16/03/2017 17:35 GMT | Updated 16/03/2017 17:43 GMT

Child Poverty Figures 'Show Death Of Compassionate Conservatism', Theresa May Told

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Child poverty figures that show 30% are classified as poor are an “obituary notice for compassionate conservatism”, Theresa May has been told.

Official statistics published today by the government showed four million children are now living in poverty.

In a blog for The Huffington Post UK, Labour MP Dan Jarvis and Professor Neena Modi, the President of the Royal College of Paediatrics and Child Health said “no inequality that burns brighter than the deep injustice that consigns children from deprived backgrounds to poorer health than their more affluent peers”.

Charities have also condemned the government for not tackling the problem.

And the independent Institute for Fiscal Studies (IFS) warned that planned Tory cuts to benefits will lead child poverty to increase over the next few years.

However work and pensions secretary Damian Green said household incomes were now at a “record high” which showed the government was overseeing a “strong economy”. 

Downing Street has also been under fire for having abolished its dedicated child poverty unit.

In their blog, Jarvis and Professor Modi said with Brexit approaching it was more important than ever for the government to focus on lifting children out of poverty.

“Today, at a moment of greater uncertainty for the UK than at any time since the great wars, ending poverty once again deserves unrelenting effort. Britain’s place in the world of tomorrow will be brighter from a focus on child poverty today,” they wrote.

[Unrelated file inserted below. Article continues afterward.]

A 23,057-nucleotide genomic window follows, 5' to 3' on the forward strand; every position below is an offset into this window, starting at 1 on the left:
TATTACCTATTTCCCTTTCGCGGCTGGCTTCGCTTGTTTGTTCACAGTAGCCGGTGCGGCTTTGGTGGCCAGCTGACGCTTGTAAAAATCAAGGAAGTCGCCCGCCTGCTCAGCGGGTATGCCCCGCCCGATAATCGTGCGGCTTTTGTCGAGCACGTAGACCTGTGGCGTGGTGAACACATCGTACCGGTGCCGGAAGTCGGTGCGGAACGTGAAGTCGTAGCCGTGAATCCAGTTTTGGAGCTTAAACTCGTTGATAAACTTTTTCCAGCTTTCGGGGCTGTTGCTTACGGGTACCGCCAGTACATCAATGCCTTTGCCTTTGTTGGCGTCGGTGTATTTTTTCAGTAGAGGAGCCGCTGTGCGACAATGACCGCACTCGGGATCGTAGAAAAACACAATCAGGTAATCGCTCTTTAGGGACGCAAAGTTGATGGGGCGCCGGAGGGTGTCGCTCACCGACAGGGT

“The link between child poverty and their life-long health and wellbeing must be broken. Putting this right should form part of a modern national mission. Sadly children don’t have a voice so we believe we have a responsibility to speak on their behalf. A national ambition to end child poverty should be a challenge that unites us all.”

Lib Dem education spokesman John Pugh said “in 2017 in Britain no child should have to face growing up like this. It is a tragic indictment of this government and we don’t need more words about what they will do. We need action”.

“This should be a priority. We must do more to improve the life chances of every child Poverty remains our most pernicious disease – and education is its greatest antidote,” he said. “This news is the equivalent to the obituary notice for compassionate conservatism.”

Justin Watson, Head of Oxfam’s UK Programme, said “urgent action is needed to help the vast number of people in Britain who are aren’t managing at all”.

And Matthew Reed, Chief Executive at The Children’s Society, said “any child living in poverty is one too many, but it is truly shocking that four million children are now affected by poverty”.

Agnes Norris Keiller, a Research Economist at the IFS said inequality and poverty actually remained “slightly lower” than before the financial crisis.

But he added: “Large planned benefit cuts mean child poverty is likely to rise over the next few years.”

In a statement, Green said the government “know there is more to do”.

“I’m committed to tackling disadvantage and these figures confirm that work is the best route out of poverty. Working parents help the whole family because of the dignity and security that comes from having a job.”